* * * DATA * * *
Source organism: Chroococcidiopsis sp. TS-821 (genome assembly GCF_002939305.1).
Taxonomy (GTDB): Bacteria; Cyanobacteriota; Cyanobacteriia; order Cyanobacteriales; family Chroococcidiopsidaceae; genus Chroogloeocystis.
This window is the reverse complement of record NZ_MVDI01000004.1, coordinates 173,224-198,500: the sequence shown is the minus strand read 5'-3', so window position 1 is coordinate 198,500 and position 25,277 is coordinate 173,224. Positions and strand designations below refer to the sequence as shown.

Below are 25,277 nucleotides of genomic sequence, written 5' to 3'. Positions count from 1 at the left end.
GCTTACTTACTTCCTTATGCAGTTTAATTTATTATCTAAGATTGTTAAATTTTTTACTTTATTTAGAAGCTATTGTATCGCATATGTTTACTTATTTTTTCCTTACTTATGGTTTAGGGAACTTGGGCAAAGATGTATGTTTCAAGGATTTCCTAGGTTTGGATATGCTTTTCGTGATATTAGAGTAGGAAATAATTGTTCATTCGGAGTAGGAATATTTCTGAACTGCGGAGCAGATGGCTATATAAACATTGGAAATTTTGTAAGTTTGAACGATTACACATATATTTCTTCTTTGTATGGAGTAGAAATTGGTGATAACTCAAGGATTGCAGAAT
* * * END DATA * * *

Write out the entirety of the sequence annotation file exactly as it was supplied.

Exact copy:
Source organism: Chroococcidiopsis sp. TS-821 (genome assembly GCF_002939305.1).
Taxonomy (GTDB): Bacteria; Cyanobacteriota; Cyanobacteriia; order Cyanobacteriales; family Chroococcidiopsidaceae; genus Chroogloeocystis.
This window is the reverse complement of record NZ_MVDI01000004.1, coordinates 173,224-198,500: the sequence shown is the minus strand read 5'-3', so window position 1 is coordinate 198,500 and position 25,277 is coordinate 173,224. Positions and strand designations below refer to the sequence as shown.

Below are 25,277 nucleotides of genomic sequence, written 5' to 3'. Positions count from 1 at the left end.
GCTTACTTACTTCCTTATGCAGTTTAATTTATTATCTAAGATTGTTAAATTTTTTACTTTATTTAGAAGCTATTGTATCGCATATGTTTACTTATTTTTTCCTTACTTATGGTTTAGGGAACTTGGGCAAAGATGTATGTTTCAAGGATTTCCTAGGTTTGGATATGCTTTTCGTGATATTAGAGTAGGAAATAATTGTTCATTCGGAGTAGGAATATTTCTGAACTGCGGAGCAGATGGCTATATAAACATTGGAAATTTTGTAAGTTTGAACGATTACACATATATTTCTTCTTTGTATGGAGTAGAAATTGGTGATAACTCAAGGATTGCAGAAT